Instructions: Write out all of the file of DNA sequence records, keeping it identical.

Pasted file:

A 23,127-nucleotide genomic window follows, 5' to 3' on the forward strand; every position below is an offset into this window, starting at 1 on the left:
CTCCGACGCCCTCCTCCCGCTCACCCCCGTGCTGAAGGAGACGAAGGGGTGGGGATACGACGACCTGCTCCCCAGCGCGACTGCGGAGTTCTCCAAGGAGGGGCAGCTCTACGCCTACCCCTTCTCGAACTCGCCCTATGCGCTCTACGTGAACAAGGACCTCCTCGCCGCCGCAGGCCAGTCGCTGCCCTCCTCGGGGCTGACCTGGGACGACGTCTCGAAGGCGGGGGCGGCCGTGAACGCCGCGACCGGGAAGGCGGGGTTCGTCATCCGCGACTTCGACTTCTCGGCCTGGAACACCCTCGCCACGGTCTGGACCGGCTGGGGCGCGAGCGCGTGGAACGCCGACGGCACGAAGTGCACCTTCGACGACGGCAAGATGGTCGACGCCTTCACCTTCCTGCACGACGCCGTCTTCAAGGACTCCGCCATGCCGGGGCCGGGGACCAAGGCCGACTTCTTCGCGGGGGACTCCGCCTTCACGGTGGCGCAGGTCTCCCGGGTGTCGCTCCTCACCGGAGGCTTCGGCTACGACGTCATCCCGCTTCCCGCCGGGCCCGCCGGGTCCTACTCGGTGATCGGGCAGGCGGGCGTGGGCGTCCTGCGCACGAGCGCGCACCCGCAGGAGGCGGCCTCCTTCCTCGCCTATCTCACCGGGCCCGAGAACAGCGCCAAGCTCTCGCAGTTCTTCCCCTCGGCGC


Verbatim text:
A 23,127-nucleotide genomic window follows, 5' to 3' on the forward strand; every position below is an offset into this window, starting at 1 on the left:
CTCCGACGCCCTCCTCCCGCTCACCCCCGTGCTGAAGGAGACGAAGGGGTGGGGATACGACGACCTGCTCCCCAGCGCGACTGCGGAGTTCTCCAAGGAGGGGCAGCTCTACGCCTACCCCTTCTCGAACTCGCCCTATGCGCTCTACGTGAACAAGGACCTCCTCGCCGCCGCAGGCCAGTCGCTGCCCTCCTCGGGGCTGACCTGGGACGACGTCTCGAAGGCGGGGGCGGCCGTGAACGCCGCGACCGGGAAGGCGGGGTTCGTCATCCGCGACTTCGACTTCTCGGCCTGGAACACCCTCGCCACGGTCTGGACCGGCTGGGGCGCGAGCGCGTGGAACGCCGACGGCACGAAGTGCACCTTCGACGACGGCAAGATGGTCGACGCCTTCACCTTCCTGCACGACGCCGTCTTCAAGGACTCCGCCATGCCGGGGCCGGGGACCAAGGCCGACTTCTTCGCGGGGGACTCCGCCTTCACGGTGGCGCAGGTCTCCCGGGTGTCGCTCCTCACCGGAGGCTTCGGCTACGACGTCATCCCGCTTCCCGCCGGGCCCGCCGGGTCCTACTCGGTGATCGGGCAGGCGGGCGTGGGCGTCCTGCGCACGAGCGCGCACCCGCAGGAGGCGGCCTCCTTCCTCGCCTATCTCACCGGGCCCGAGAACAGCGCCAAGCTCTCGCAGTTCTTCCCCTCGGCGC